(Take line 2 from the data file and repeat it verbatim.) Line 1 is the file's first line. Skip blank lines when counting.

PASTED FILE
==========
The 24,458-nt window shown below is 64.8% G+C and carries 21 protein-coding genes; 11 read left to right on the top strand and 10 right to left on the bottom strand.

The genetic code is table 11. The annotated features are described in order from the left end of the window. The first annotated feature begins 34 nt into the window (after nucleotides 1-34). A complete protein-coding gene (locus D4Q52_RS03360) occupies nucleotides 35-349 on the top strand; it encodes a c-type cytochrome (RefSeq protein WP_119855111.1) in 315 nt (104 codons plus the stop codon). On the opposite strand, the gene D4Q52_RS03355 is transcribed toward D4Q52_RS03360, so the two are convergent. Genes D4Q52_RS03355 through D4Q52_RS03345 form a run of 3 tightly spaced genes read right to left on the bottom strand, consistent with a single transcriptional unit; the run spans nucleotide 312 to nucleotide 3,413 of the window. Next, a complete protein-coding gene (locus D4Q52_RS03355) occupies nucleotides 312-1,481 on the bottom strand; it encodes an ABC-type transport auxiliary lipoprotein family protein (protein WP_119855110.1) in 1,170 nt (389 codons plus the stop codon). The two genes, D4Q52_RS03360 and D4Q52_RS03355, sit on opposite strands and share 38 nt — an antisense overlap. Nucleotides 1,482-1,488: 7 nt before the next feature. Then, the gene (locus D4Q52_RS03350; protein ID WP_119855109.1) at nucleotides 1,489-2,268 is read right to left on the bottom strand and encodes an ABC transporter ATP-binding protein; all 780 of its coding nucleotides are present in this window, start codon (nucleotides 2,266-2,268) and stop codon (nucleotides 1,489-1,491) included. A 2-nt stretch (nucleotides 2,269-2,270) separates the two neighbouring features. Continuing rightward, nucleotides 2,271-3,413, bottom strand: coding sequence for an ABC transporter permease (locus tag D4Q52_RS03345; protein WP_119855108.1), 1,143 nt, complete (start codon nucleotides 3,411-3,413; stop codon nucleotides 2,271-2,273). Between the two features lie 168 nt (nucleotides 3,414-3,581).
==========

The genetic code is table 11. The annotated features are described in order from the left end of the window. The first annotated feature begins 34 nt into the window (after nucleotides 1-34). A complete protein-coding gene (locus D4Q52_RS03360) occupies nucleotides 35-349 on the top strand; it encodes a c-type cytochrome (RefSeq protein WP_119855111.1) in 315 nt (104 codons plus the stop codon). On the opposite strand, the gene D4Q52_RS03355 is transcribed toward D4Q52_RS03360, so the two are convergent. Genes D4Q52_RS03355 through D4Q52_RS03345 form a run of 3 tightly spaced genes read right to left on the bottom strand, consistent with a single transcriptional unit; the run spans nucleotide 312 to nucleotide 3,413 of the window. Next, a complete protein-coding gene (locus D4Q52_RS03355) occupies nucleotides 312-1,481 on the bottom strand; it encodes an ABC-type transport auxiliary lipoprotein family protein (protein WP_119855110.1) in 1,170 nt (389 codons plus the stop codon). The two genes, D4Q52_RS03360 and D4Q52_RS03355, sit on opposite strands and share 38 nt — an antisense overlap. Nucleotides 1,482-1,488: 7 nt before the next feature. Then, the gene (locus D4Q52_RS03350; protein ID WP_119855109.1) at nucleotides 1,489-2,268 is read right to left on the bottom strand and encodes an ABC transporter ATP-binding protein; all 780 of its coding nucleotides are present in this window, start codon (nucleotides 2,266-2,268) and stop codon (nucleotides 1,489-1,491) included. A 2-nt stretch (nucleotides 2,269-2,270) separates the two neighbouring features. Continuing rightward, nucleotides 2,271-3,413, bottom strand: coding sequence for an ABC transporter permease (locus tag D4Q52_RS03345; protein WP_119855108.1), 1,143 nt, complete (start codon nucleotides 3,411-3,413; stop codon nucleotides 2,271-2,273). Between the two features lie 168 nt (nucleotides 3,414-3,581).